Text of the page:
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Nebraska FM Receives Short-Term Renewal After Unauthorized Silences

Station KWTN was silent for four periods in 2018, 2019, 2020 and 2021

The Media Bureau at the Federal Communications Commission has decided to renew a Nebraska station’s license for only a single year — instead of the full-term of eight years — after the station remained silent without authorization and failed to meet its online public inspection file requirements.

An application to renew the license of station KWTN(FM) in Allen, Neb., was filed on Jan. 29, 2021. As part of an earlier consent decree, the previous owner of the station, Cochise Media Licenses LLC, was required to donate the station’s license to a tribal or nonprofit entity. That organization was the Winnebago Tribe of Nebraska, who took over the license at a time when the station was silent.

Subsequently, the station ended up being silent for four periods stretching from 2018 into 2021, meaning that the station was silent for almost the entirety of its license term and the majority of the extended term it received. In its application, the licensee noted that new transmission equipment needed to be purchased and that the location of the station at the time of the assignment was not adequate to cover Winnebago’s tribal lands. The station has since been relocated to a new site and is licensed and operating at that location.

But in its order delivered to Winnebago on Nov. 29, the Media Bureau reminded the licensee that silence instead of operation is a fundamental failure when it comes to serving a broadcast station’s community of license. A silent station offers no public service programming, including emergency alert notifications, the bureau said. And even brief periods of station operation that are sandwiched between prolonged periods of silence are of little value because the local audience is not accustomed to tuning into the station’s frequency.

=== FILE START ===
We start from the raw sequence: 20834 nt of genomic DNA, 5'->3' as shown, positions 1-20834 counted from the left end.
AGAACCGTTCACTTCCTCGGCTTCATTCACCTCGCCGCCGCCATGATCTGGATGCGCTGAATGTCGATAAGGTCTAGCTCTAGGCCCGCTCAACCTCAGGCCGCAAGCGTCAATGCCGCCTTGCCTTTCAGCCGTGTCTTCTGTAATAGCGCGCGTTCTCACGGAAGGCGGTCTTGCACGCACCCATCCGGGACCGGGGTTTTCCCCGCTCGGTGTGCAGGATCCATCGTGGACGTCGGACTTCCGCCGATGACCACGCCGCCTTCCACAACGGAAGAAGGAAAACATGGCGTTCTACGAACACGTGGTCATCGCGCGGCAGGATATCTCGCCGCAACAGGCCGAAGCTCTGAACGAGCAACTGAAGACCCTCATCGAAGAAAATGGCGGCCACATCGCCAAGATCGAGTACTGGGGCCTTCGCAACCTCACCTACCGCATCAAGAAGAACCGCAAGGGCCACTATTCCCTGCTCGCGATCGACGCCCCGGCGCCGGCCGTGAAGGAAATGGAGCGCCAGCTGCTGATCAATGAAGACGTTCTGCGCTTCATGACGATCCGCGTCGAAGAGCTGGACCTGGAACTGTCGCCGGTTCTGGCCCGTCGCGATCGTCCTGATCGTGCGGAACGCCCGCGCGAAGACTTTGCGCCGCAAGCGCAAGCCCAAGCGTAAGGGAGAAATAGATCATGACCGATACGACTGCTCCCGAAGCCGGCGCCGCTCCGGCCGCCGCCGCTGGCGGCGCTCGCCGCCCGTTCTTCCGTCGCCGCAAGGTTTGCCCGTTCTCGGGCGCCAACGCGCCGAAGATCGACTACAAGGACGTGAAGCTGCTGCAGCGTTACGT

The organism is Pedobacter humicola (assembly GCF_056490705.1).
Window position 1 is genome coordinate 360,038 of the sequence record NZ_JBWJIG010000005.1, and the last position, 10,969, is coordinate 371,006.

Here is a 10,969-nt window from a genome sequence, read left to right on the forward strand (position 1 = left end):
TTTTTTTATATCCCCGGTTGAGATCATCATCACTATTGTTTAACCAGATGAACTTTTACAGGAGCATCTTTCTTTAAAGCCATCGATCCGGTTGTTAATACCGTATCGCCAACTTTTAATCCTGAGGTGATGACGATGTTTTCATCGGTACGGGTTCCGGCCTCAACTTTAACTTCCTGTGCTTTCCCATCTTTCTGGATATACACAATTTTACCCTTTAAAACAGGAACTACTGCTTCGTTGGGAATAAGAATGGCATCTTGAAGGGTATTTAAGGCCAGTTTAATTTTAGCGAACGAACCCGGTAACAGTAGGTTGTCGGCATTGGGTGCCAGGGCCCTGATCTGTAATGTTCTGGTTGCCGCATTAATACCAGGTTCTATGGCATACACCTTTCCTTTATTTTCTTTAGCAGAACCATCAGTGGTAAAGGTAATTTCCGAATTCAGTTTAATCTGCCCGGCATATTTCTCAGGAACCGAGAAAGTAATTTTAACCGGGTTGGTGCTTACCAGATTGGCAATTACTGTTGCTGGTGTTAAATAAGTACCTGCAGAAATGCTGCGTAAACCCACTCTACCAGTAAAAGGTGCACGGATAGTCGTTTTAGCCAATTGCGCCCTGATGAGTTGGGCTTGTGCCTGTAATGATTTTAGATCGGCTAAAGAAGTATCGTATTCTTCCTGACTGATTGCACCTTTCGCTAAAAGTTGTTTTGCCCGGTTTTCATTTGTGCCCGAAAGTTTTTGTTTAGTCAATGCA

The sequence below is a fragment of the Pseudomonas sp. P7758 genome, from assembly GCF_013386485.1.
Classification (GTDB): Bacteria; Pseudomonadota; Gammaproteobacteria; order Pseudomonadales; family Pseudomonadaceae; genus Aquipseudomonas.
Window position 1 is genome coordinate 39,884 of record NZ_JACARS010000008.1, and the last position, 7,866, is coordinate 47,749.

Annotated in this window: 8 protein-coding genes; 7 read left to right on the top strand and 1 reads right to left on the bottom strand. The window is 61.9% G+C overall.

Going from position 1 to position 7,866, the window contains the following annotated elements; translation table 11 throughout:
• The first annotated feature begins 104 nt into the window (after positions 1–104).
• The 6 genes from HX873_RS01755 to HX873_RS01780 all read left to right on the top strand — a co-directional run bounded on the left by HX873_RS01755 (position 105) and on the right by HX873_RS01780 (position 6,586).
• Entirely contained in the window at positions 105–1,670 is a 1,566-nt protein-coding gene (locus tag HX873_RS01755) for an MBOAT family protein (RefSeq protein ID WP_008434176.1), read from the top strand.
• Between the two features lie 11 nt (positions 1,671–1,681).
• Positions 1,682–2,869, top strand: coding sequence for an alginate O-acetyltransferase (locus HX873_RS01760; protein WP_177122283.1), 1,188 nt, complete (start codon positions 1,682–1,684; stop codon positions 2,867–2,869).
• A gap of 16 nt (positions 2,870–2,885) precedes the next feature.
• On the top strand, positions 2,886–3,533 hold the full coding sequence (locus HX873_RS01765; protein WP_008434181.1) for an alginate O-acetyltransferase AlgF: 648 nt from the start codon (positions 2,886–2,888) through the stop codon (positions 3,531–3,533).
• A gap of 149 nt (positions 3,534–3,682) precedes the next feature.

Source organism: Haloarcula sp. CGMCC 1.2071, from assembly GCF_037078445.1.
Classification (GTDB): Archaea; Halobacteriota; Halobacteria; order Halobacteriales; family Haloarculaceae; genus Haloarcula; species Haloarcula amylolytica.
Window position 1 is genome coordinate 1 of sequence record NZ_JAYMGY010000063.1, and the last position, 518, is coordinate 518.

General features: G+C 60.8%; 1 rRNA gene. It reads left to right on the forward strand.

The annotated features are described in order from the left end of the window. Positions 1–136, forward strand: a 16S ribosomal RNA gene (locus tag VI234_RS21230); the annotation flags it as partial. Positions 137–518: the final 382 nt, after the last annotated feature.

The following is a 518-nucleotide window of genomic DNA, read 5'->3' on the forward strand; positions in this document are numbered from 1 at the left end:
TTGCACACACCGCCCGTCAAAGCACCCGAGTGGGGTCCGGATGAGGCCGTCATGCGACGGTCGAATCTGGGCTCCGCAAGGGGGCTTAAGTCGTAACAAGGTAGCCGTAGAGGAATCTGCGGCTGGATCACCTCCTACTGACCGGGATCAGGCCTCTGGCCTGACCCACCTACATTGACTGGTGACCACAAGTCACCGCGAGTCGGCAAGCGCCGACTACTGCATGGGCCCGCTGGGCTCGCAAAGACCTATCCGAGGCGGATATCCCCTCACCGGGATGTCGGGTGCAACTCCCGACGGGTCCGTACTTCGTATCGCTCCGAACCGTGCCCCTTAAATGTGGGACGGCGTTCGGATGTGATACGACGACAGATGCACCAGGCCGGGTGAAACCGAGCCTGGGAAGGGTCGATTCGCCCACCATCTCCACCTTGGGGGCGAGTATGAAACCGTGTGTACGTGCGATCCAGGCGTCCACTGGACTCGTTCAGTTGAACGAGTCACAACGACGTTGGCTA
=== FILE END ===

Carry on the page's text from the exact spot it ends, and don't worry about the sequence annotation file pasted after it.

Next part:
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The Media Bureau was thus tasked with determining several factors when considering KWTN’s license renewal application: one, had the station has served the public interest; two, are there significant violations of the Communications Act or FCC Rules; and three, are there any additional violations that constitute a pattern of abuse. If a licensee fails to meet these standards, then the commission can consider denying the renewal application request or perhaps granting the application on certain terms and conditions.

In this case, the bureau found that the extensive periods of silence show that the licensee’s conduct has fallen short of that which would warrant routine license renewal. 

As a result, the bureau concluded that a short-term license renewal for the station — of one year — was the most appropriate sanction. The bureau decided this was the best course (rather than designating the application for a hearing, for example) because the bureau recognized that Winnebago has invested substantial resources to overcome specific issues, including the purchase of new transmission equipment, in its effort to broadcast programming to tribal lands.

“This limited renewal period will afford the commission an opportunity to review the station’s public service performance … and to take whatever corrective actions, if any, that may be warranted at that time,” the bureau said in its order.

The Media Bureau also entered into a consent decree with Winnebago over a violation of the online public inspection rule file. As a result, Winnebago is required to put a comprehensive compliance plan in place to ensure all public inspection file obligations are met in the year ahead, followed by the submission of a compliance report in a year’s time.